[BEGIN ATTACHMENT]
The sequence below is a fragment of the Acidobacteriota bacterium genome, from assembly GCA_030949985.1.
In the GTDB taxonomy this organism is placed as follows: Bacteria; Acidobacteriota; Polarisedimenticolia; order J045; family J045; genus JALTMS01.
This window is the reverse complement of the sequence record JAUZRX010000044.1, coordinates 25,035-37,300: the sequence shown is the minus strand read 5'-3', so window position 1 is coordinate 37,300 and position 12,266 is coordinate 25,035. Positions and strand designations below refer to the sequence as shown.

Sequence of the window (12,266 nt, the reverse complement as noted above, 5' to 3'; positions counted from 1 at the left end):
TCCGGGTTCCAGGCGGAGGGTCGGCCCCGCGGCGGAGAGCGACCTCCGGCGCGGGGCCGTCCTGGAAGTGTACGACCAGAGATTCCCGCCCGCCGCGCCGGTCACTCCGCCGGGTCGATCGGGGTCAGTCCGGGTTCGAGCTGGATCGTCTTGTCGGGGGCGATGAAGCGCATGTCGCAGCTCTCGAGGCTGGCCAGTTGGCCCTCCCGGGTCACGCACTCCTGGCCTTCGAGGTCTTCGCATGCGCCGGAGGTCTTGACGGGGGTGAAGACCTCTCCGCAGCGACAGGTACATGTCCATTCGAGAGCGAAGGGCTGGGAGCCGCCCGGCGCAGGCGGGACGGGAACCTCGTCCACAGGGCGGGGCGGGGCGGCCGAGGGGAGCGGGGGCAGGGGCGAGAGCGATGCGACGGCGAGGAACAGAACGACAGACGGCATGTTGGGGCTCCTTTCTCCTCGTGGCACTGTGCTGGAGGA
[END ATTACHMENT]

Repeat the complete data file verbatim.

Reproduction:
The sequence below is a fragment of the Acidobacteriota bacterium genome, from assembly GCA_030949985.1.
In the GTDB taxonomy this organism is placed as follows: Bacteria; Acidobacteriota; Polarisedimenticolia; order J045; family J045; genus JALTMS01.
This window is the reverse complement of the sequence record JAUZRX010000044.1, coordinates 25,035-37,300: the sequence shown is the minus strand read 5'-3', so window position 1 is coordinate 37,300 and position 12,266 is coordinate 25,035. Positions and strand designations below refer to the sequence as shown.

Sequence of the window (12,266 nt, the reverse complement as noted above, 5' to 3'; positions counted from 1 at the left end):
TCCGGGTTCCAGGCGGAGGGTCGGCCCCGCGGCGGAGAGCGACCTCCGGCGCGGGGCCGTCCTGGAAGTGTACGACCAGAGATTCCCGCCCGCCGCGCCGGTCACTCCGCCGGGTCGATCGGGGTCAGTCCGGGTTCGAGCTGGATCGTCTTGTCGGGGGCGATGAAGCGCATGTCGCAGCTCTCGAGGCTGGCCAGTTGGCCCTCCCGGGTCACGCACTCCTGGCCTTCGAGGTCTTCGCATGCGCCGGAGGTCTTGACGGGGGTGAAGACCTCTCCGCAGCGACAGGTACATGTCCATTCGAGAGCGAAGGGCTGGGAGCCGCCCGGCGCAGGCGGGACGGGAACCTCGTCCACAGGGCGGGGCGGGGCGGCCGAGGGGAGCGGGGGCAGGGGCGAGAGCGATGCGACGGCGAGGAACAGAACGACAGACGGCATGTTGGGGCTCCTTTCTCCTCGTGGCACTGTGCTGGAGGA